September. Back to school. This time of year finds me yearning to learn something, to sharpen some pencils to fine points, to crack open some new notebooks with all those blank pages bursting with possibility. The steam rising from lake in the cool mornings mixed with the scent of steam rising from my coffee cup catapults me into autumn. Once September arrives, the season turns, and I find myself casting about for continuing education.
I compulsively peruse college websites and contemplate returning to school for an advanced degree in . . . something. A MFA in creative writing? A master’s in New England studies? Paralegal courses? Business? Or maybe I should take some adult ed classes. I look and dream and try to project myself into the future, trying to spy out the terrain. Will I actually use the costly investment of time and money to make a decent return on investment? Will jobs even be available in my fields of interest? Do I really want a career, or am I simply wanting to learn something?
Until I figure out what I where and what I want to study, I will try to teach myself. Truth is, we’re all lifelong learners whether we want to be or not. Some of us chose to direct our learning in specific directions, and some of us learn by default when we pick up a magazine or click the television remote. Either way, we learn.
For instance, today I could be learning where the Real Housewives of Beverly Hills get their nails done. Or “What Not to Wear.” Or how to make Martha Stewart’s Halloween punch. Instead, I chose something different. I chose economics.
Economics is one of those subjects I missed along the way to high school diploma and college degree. Like a teenager who feels that if she only had that one magical pair of perfect jeans she’d suddenly become skinny, de-pimpled, and popular, there’s one side of me (call her Side A) that has this sneaky suspicion that if only she understood how the economy works, everything about this world that seems illogical and murky would suddenly be made clear. Of course, the other side of me (Side B) knows that is ridiculous, that there is no magic theory on this earth strong enough to provide a lucid organizing principle for everything.
Side A argues, “Yeah, but would it hurt to try? What else are we gonna do all day?”
Side B shakes her head, disgusted and cynical but eventually agrees, grudgingly, to go along with Side A’s latest folly. “As long as it doesn’t cost us anything but time.”
Side A waves a hand dismissively. “Yeah, yeah, yeah. Go find me a highlighter already. And some skinny jeans.”
Anyway, since I wasn’t going to allow myself to take expensive college courses simply for the fun of it, I needed to find a cheap alternative. Lucky for me, someone dropped off an introductory college textbook at the swap shop at the transfer station, and I snagged it up last spring. The book is called THE ECONOMIC WAY OF THINKING by Paul Heyne. Two chapters in, and I’ve already found at least ten gems. Here are a couple.
From page 4: The theories of economics, with surprisingly few exceptions, are simple extensions of the assumption that individuals take those actions they think will yield them the largest net advantage.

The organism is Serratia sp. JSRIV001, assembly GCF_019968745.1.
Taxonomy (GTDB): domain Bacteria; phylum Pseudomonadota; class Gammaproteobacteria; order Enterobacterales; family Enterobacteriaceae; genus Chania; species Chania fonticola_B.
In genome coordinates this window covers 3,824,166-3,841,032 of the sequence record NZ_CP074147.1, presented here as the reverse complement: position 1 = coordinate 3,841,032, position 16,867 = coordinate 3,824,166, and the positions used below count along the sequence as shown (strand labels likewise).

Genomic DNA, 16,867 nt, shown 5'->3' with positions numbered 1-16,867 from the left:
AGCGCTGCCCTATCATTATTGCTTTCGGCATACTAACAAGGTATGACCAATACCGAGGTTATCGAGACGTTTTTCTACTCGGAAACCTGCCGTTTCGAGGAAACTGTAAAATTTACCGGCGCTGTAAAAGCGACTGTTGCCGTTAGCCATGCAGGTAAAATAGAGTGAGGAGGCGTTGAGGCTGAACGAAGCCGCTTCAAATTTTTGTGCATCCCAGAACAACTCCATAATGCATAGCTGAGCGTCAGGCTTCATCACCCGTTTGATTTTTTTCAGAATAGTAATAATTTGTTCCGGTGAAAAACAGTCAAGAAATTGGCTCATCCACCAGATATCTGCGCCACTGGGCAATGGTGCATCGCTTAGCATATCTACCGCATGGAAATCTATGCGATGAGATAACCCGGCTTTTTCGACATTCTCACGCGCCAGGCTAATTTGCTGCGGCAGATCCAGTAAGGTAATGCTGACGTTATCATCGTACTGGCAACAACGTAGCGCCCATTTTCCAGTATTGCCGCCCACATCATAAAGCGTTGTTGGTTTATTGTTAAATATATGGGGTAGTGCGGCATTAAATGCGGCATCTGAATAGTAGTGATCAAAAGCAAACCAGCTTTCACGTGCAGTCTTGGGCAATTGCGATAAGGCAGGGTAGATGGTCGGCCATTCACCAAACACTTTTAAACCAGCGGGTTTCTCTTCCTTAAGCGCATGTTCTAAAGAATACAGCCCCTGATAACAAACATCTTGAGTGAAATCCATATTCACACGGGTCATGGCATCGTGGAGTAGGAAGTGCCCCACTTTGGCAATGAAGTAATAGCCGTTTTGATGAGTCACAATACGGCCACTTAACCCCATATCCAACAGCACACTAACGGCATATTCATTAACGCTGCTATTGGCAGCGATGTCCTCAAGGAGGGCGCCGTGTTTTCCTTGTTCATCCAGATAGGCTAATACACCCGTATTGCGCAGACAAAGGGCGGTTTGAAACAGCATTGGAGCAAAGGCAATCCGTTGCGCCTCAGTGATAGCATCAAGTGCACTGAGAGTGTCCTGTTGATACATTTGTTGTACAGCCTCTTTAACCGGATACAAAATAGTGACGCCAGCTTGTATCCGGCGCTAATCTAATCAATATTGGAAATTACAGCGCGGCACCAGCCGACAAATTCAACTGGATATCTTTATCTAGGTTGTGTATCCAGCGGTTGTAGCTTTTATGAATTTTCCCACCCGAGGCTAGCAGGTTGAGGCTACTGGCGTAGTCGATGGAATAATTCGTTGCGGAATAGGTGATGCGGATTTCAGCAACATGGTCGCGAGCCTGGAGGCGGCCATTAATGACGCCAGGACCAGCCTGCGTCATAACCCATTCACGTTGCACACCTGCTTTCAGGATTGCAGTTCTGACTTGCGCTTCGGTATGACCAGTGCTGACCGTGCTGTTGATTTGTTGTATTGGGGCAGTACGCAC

Heynes goes on to explain that “advantage” doesn’t always mean money. There are always other advantages besides greater monetary wealth.
From page 16: (1) Most goods are not free but can be obtained only by sacrificing something else that is also good. (2)There are substitutes for anything. (3) Intelligent choice among substitutes requires a balancing of additional costs against additional benefits.
So (1)Education isn’t free. You have to sacrifice good money and/or time in order to gain education. (2)A substitute for expensive college tuition is homeschooling myself. (3)Balancing additional costs (money) against additional benefits (maybe a paying job, maybe not), means the intelligent choice for me was picking up that used textbook at the dump.
From page 12: The primary goal of this book is to start you thinking the way economists think, in the belief that once you start, you will never stop. Economic thinking is addictive. Once you get inside some principle of economic reasoning and make it your own, opportunities to use it pop up everywhere. You begin to notice that much of what is said or written about economic and social issues is a mixture of sense and nonsense.
Yeah, this is no surprise to me. Once I get into any sort of reasoning, I begin to apply it to everything around me. My hope is that economics will bring into focus the slightly blurred edges of current events, history, politics, and social issues so that I can get a clearer picture of the world around me.
So far so good. I am devoting my early morning coffee/reading time to economics this fall. You, dear reader, will probably have to suffer through commentary about current events both personal and public as seen through the lens of economic theory.
But who knows. It might even be more entertaining than watching reality tv.
Question for you, my dear reader: What sorts of continuing education opportunities have you found since graduating from high school or college? What interests have you pursued? Do you feel you can learn on your own as effectively as you can learn from a teacher or a school? Are there any glaring gaps in your education? Drop me a line and let me know what you think of continuing education . . . Outside the Box.